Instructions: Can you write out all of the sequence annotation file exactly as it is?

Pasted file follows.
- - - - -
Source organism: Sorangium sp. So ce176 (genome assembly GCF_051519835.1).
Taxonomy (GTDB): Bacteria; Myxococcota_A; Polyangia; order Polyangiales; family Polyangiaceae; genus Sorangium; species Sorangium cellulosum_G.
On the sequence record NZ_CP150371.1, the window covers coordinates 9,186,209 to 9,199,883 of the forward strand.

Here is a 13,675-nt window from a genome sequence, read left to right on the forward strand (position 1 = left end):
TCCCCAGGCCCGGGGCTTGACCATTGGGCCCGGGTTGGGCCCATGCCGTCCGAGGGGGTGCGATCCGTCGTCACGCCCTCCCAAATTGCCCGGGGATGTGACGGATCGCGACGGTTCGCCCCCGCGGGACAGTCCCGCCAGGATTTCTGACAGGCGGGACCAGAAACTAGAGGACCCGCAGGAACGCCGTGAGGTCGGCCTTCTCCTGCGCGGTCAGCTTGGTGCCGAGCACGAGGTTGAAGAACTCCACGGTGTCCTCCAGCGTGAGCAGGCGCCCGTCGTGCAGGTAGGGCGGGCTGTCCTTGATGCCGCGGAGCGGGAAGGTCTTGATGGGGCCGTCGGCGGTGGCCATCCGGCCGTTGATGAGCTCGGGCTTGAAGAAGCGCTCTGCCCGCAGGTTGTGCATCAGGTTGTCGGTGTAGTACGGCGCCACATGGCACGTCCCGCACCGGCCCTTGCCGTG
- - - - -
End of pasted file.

Source organism: Sorangium sp. So ce176 (genome assembly GCF_051519835.1).
Taxonomy (GTDB): Bacteria; Myxococcota_A; Polyangia; order Polyangiales; family Polyangiaceae; genus Sorangium; species Sorangium cellulosum_G.
On the sequence record NZ_CP150371.1, the window covers coordinates 9,186,209 to 9,199,883 of the forward strand.

Here is a 13,675-nt window from a genome sequence, read left to right on the forward strand (position 1 = left end):
TCCCCAGGCCCGGGGCTTGACCATTGGGCCCGGGTTGGGCCCATGCCGTCCGAGGGGGTGCGATCCGTCGTCACGCCCTCCCAAATTGCCCGGGGATGTGACGGATCGCGACGGTTCGCCCCCGCGGGACAGTCCCGCCAGGATTTCTGACAGGCGGGACCAGAAACTAGAGGACCCGCAGGAACGCCGTGAGGTCGGCCTTCTCCTGCGCGGTCAGCTTGGTGCCGAGCACGAGGTTGAAGAACTCCACGGTGTCCTCCAGCGTGAGCAGGCGCCCGTCGTGCAGGTAGGGCGGGCTGTCCTTGATGCCGCGGAGCGGGAAGGTCTTGATGGGGCCGTCGGCGGTGGCCATCCGGCCGTTGATGAGCTCGGGCTTGAAGAAGCGCTCTGCCCGCAGGTTGTGCATCAGGTTGTCGGTGTAGTACGGCGCCACATGGCACGTCCCGCACCGGCCCTTGCCGTG